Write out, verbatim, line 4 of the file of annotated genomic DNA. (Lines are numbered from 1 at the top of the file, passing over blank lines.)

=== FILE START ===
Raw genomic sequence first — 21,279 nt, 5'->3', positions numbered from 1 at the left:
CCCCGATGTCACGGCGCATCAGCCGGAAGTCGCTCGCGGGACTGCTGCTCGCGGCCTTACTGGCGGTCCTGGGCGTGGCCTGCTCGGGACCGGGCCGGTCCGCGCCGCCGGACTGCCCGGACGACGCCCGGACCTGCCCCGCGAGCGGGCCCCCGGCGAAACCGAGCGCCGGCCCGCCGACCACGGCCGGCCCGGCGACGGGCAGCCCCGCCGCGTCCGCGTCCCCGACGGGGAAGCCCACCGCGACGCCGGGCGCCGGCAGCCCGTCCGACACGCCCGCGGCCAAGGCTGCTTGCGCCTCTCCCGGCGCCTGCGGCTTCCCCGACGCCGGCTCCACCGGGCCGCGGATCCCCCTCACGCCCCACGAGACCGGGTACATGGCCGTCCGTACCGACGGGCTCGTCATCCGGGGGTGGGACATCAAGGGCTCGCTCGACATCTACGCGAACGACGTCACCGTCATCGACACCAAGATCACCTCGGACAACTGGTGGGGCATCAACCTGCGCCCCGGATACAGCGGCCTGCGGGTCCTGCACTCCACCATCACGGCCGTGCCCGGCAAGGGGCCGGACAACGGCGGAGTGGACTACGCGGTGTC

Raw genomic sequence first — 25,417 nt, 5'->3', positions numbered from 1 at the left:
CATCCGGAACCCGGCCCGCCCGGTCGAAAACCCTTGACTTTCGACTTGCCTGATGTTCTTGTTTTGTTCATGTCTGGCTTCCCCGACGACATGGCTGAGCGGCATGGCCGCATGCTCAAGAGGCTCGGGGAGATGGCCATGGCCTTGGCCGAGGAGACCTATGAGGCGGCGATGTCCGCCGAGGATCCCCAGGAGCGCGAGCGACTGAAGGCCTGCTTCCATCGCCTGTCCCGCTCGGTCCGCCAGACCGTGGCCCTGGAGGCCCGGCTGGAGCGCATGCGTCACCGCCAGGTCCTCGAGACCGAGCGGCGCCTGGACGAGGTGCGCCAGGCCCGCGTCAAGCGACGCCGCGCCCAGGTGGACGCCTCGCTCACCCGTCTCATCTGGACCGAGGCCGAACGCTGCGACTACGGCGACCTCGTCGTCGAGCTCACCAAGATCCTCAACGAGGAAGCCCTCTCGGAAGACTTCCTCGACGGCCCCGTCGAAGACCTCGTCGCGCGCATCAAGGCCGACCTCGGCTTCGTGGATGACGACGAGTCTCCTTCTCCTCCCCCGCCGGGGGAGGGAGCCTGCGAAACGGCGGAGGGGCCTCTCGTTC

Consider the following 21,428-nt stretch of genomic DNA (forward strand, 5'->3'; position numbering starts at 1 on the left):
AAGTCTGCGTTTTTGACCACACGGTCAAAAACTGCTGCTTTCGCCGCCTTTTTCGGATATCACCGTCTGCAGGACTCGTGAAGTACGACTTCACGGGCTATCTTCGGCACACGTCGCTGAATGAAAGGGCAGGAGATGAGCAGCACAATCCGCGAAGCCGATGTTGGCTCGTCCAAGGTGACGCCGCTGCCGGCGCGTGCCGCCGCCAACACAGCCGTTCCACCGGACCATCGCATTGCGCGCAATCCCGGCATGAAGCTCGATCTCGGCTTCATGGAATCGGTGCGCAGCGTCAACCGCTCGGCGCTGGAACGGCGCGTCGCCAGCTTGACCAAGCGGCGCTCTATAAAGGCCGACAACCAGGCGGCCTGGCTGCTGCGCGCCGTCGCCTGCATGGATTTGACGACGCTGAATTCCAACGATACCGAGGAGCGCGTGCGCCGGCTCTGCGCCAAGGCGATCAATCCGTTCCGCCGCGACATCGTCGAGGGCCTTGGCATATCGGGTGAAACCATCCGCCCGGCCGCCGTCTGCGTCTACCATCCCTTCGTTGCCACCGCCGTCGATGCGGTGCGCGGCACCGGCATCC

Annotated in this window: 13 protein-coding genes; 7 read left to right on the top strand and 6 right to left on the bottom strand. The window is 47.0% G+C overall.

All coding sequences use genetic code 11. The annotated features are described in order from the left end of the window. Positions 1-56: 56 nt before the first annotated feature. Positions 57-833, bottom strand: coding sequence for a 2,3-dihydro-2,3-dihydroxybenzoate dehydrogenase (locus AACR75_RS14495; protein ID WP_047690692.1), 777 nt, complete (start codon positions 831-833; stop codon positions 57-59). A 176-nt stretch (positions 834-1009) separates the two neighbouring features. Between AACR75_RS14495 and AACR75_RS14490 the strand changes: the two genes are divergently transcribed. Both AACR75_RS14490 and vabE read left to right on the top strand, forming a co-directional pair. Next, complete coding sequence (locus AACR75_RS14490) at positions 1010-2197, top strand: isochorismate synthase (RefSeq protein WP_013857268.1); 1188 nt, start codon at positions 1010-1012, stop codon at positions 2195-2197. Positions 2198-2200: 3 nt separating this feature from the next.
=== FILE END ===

CATCCGGAACCCGGCCCGCCCGGTCGAAAACCCTTGACTTTCGACTTGCCTGATGTTCTTGTTTTGTTCATGTCTGGCTTCCCCGACGACATGGCTGAGCGGCATGGCCGCATGCTCAAGAGGCTCGGGGAGATGGCCATGGCCTTGGCCGAGGAGACCTATGAGGCGGCGATGTCCGCCGAGGATCCCCAGGAGCGCGAGCGACTGAAGGCCTGCTTCCATCGCCTGTCCCGCTCGGTCCGCCAGACCGTGGCCCTGGAGGCCCGGCTGGAGCGCATGCGTCACCGCCAGGTCCTCGAGACCGAGCGGCGCCTGGACGAGGTGCGCCAGGCCCGCGTCAAGCGACGCCGCGCCCAGGTGGACGCCTCGCTCACCCGTCTCATCTGGACCGAGGCCGAACGCTGCGACTACGGCGACCTCGTCGTCGAGCTCACCAAGATCCTCAACGAGGAAGCCCTCTCGGAAGACTTCCTCGACGGCCCCGTCGAAGACCTCGTCGCGCGCATCAAGGCCGACCTCGGCTTCGTGGATGACGACGAGTCTCCTTCTCCTCCCCCGCCGGGGGAGGGAGCCTGCGAAACGGCGGAGGGGCCTCTCGTTC